Gold price fails to hold $1,700 as U.S. Treasuries wrap up worst quarter since 2016
(Kitco News) Gold cannot ignore the rising U.S. Treasury yields, which are wrapping up the worst quarter since 2016.
The 10-year U.S. Treasury yields hit a 14-month high on Tuesday, climbing to 1.77%. The sell-off in Treasuries has been led by the reflation trade, which is supported by fiscal stimulus and the Federal Reserve's accommodative monetary policy.
Overall, 10-year bond yields have climbed 81.87 basis points since the start of the year. This marks the biggest surge and worst performance since Q4 2016, when Donald Trump won the presidential election and yields rose 84 basis points.
Gold's performance year-to-date has been weighed down by this headwind. "Another spike in U.S. Treasury yields, along with USD strength, weighed heavily on gold," said ING senior commodities strategist Wenyu Yao.
More vaccines and more spending
Accelerating the move in yields this week is the market's anticipation of more stimulus. President Joe Biden is scheduled to speak in Pittsburgh on Wednesday to outline his economic plan, including infrastructure spending and tax hikes. The overall package is expected to exceed $3 trillion.
"The treasury markets are cautious ahead of President Biden's spending plans," said Rhona O'Connell, head of market analysis for EMEA and Asia regions at StoneX. "The markets had expected asset quarter-end asset-rotation to benefit bonds, but thus far the reverse has developed."
On top of that, there is Biden's ambitious 90-90 vaccine plan, which sees 90% of U.S. adults as eligible for vaccines by April 19 and 90% of the population living within five miles of a vaccination site.
"[This is] boosting risk appetite and fuelling hopes that the world's largest economy can recover more swiftly than expected," said SP Angel analyst John Meyer.
Gold was unable to hold its key support level of $1,700 an ounce on Tuesday. Year-to-date, gold is down 12.5%. This would mark the first quarterly decline since 2018. At the time of writing, June Comex gold futures were trading at $1,680.30, down 1.86% on the day.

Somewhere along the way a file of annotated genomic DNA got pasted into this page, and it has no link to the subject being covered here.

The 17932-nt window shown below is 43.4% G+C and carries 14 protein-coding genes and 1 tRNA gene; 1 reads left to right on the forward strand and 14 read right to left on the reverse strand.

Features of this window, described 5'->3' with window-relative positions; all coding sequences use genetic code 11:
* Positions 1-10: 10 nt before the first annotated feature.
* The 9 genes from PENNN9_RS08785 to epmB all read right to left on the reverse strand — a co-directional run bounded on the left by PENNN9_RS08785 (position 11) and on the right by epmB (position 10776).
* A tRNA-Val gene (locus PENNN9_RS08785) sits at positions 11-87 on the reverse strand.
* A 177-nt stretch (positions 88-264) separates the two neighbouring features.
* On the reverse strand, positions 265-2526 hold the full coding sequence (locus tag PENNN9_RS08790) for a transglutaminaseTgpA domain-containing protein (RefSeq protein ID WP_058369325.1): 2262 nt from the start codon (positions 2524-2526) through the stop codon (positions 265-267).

However, it is not just about the yields. The macroeconomic environment that weighs on gold is quite intertwined.
As Treasuries sell off, they push investors towards the safety of the U.S. dollar, which puts additional pressure on gold. The U.S. dollar index reached a four-month high this week on the positive developments in the U.S. At the time of writing, the U.S. dollar index was trading at 93.22.
"It is becoming clear that the mighty dollar is the culprit behind gold's decline. The encouraging developments on the vaccine front in the U.S. have fuelled hopes for a faster U.S. economic recovery, consequently boosting appetite for the greenback. Should the dollar extend gains in the week ahead, this is likely to drag gold prices lower," said FXTM senior research analyst Lukman Otunuga.
The pressure from rising yields is not going away anytime soon, according to TD Securities, which is projecting for the 10-year yields to reach 2% by the year-end.
The only hope for gold is to start diverging from its inverse relationship with yields, said RJO Futures senior commodities broker Daniel Pavilonis.
"Maybe we could start to snap free of the correlation that if rates go up, gold has to go down. If we can deviate away from that with the announcement of Biden's new infrastructure package, it will be good for gold," he said. "When we see inflation, it is time to buy gold."